My amendment allows that plants of a patented variety can be sold for other than private profit. I have in mind a situation under the provisions of this Bill in which we may be permitted to grow a patented variety in our own private garden or on our own farm. But there seems to be no provision in this legislation by which we could, as we might do today, grow from that plant, as we are permitted to do under the legislation, a further plant and sell it but not for our own profit. For example, it could be sold for a fund raising exercise on a street stall. It seems to me that this is a perfectly reasonable proposition to put to a parliament on both sides of which we see privatisation becoming a major feature. It seems to me that in a great many aspects of our lives we will have to run more street stalls in the future to be able to pay for things. So it seems perfectly appropriate that under this legislation people's rights should not be restricted in that sort of area, which is outside the commercial area per se.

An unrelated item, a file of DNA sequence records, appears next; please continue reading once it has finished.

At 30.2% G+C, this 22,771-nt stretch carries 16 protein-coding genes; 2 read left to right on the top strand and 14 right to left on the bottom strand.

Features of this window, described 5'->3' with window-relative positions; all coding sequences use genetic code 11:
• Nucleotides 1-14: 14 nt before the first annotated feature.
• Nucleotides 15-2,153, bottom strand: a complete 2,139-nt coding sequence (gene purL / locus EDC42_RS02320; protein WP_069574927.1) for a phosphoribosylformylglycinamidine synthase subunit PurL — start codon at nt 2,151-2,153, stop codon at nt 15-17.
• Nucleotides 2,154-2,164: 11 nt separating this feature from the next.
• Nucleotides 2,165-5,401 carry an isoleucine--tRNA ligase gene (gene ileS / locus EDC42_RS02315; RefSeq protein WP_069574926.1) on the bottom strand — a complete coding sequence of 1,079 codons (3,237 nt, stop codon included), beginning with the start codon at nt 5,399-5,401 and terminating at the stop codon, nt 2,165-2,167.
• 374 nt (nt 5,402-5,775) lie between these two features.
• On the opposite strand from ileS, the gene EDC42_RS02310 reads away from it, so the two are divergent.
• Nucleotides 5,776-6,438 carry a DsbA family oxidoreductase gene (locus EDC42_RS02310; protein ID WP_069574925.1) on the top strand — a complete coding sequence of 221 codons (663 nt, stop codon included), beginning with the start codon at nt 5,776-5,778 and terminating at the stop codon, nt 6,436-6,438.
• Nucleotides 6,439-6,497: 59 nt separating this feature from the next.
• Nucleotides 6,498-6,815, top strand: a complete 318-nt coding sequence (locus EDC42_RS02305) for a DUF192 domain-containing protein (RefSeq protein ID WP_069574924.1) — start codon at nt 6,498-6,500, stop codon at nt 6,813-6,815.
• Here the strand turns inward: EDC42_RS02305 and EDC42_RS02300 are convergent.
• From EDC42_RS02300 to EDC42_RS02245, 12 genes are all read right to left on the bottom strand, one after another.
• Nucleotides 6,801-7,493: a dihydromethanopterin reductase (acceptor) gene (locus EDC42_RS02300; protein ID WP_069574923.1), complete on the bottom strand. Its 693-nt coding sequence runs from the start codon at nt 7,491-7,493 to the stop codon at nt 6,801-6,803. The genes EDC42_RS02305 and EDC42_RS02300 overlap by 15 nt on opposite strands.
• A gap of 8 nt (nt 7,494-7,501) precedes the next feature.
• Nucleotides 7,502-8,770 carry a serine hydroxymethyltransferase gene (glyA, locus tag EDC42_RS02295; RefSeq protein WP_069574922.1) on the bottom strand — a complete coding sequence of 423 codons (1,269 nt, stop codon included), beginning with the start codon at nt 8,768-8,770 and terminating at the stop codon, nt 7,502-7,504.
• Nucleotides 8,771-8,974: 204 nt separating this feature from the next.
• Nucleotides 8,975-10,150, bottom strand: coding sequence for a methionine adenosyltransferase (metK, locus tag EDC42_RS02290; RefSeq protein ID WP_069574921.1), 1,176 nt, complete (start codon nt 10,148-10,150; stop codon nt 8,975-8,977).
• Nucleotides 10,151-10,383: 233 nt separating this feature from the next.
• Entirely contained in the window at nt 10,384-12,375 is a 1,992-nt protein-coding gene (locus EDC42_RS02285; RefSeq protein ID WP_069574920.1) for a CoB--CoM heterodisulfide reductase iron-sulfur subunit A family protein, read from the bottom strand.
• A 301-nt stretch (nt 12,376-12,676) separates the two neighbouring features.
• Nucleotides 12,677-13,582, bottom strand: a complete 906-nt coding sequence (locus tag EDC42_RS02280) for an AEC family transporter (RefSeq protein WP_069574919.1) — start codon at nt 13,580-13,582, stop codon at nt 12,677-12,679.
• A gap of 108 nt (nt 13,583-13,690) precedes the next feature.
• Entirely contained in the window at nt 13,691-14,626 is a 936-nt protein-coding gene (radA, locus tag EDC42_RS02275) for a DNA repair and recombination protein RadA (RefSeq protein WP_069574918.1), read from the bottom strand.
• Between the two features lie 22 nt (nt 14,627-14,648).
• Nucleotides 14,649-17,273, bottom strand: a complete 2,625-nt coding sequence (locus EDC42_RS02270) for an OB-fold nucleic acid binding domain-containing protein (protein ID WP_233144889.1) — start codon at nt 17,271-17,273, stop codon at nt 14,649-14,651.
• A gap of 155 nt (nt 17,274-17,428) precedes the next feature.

The second amendment in this group of amendments-amendment No. 21-again is an amendment which Mr Kerin, the current Minister for Primary Industry, attempted to make to the original legislation. It relates to the same clause of the Bill. These rights of the public not to be restricted in certain ways should be the subject of an annual report by the Advisory Committee to the Minister, the Secretary and the Registrar on how this clause is operating. I move this amendment, as Mr Kerin did in 1982, in the interests of an ongoing review of the rights of the public not to be restricted under this legislation. While it is all very well to have provisions in legislation which say that the public's rights will not be restricted, that would have to be under constant review. The view of the Australian Democrats is that it should be the subject of an annual report.